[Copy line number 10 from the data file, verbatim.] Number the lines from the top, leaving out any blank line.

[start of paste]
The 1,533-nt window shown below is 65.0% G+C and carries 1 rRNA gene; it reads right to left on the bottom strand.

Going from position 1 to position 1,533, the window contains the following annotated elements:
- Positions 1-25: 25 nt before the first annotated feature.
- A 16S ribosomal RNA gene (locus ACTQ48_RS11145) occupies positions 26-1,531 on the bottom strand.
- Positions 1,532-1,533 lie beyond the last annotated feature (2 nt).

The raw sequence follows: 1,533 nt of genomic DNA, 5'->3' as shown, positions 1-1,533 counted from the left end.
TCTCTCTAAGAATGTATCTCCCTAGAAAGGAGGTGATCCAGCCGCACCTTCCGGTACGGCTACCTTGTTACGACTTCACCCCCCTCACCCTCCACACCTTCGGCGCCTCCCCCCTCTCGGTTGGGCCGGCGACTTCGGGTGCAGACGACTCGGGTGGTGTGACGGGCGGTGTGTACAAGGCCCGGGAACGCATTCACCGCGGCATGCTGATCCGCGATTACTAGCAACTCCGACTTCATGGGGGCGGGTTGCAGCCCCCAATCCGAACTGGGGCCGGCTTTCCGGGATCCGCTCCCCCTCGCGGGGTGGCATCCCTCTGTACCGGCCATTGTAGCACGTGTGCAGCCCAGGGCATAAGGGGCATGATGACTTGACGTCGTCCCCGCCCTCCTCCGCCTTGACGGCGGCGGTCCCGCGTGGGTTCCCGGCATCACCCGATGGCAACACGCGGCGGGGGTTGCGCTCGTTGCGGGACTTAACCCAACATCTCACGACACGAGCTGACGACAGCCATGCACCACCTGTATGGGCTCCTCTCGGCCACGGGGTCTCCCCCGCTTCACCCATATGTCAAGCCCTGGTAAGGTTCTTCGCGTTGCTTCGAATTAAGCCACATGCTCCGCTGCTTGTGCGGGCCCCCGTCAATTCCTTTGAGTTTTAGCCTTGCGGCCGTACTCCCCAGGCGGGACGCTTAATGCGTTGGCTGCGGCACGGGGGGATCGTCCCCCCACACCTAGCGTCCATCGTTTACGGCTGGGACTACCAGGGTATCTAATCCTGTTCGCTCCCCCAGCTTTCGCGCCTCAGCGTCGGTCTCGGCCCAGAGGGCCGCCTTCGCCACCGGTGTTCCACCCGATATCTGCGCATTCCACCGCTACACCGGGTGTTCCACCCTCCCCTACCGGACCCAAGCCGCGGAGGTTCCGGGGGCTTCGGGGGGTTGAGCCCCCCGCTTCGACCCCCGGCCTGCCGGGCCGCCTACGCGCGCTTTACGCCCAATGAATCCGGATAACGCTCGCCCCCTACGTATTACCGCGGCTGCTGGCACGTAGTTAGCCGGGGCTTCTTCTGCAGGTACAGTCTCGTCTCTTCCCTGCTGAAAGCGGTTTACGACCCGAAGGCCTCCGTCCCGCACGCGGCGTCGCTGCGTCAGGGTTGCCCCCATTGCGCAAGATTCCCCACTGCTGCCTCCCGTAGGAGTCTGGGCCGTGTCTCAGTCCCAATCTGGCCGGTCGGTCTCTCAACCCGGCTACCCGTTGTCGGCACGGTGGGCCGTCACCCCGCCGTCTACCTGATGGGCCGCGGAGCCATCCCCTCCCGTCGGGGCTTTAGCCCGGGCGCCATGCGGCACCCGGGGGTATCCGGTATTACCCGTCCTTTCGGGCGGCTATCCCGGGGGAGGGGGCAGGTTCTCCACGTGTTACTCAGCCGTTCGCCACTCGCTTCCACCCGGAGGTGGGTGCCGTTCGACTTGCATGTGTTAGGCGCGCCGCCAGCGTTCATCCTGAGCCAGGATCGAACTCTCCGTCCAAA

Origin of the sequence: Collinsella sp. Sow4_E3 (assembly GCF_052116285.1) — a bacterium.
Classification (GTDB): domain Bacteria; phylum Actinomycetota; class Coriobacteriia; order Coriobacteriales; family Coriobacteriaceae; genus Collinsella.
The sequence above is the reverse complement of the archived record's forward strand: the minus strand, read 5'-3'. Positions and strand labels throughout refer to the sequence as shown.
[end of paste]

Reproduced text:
The sequence above is the reverse complement of the archived record's forward strand: the minus strand, read 5'-3'. Positions and strand labels throughout refer to the sequence as shown.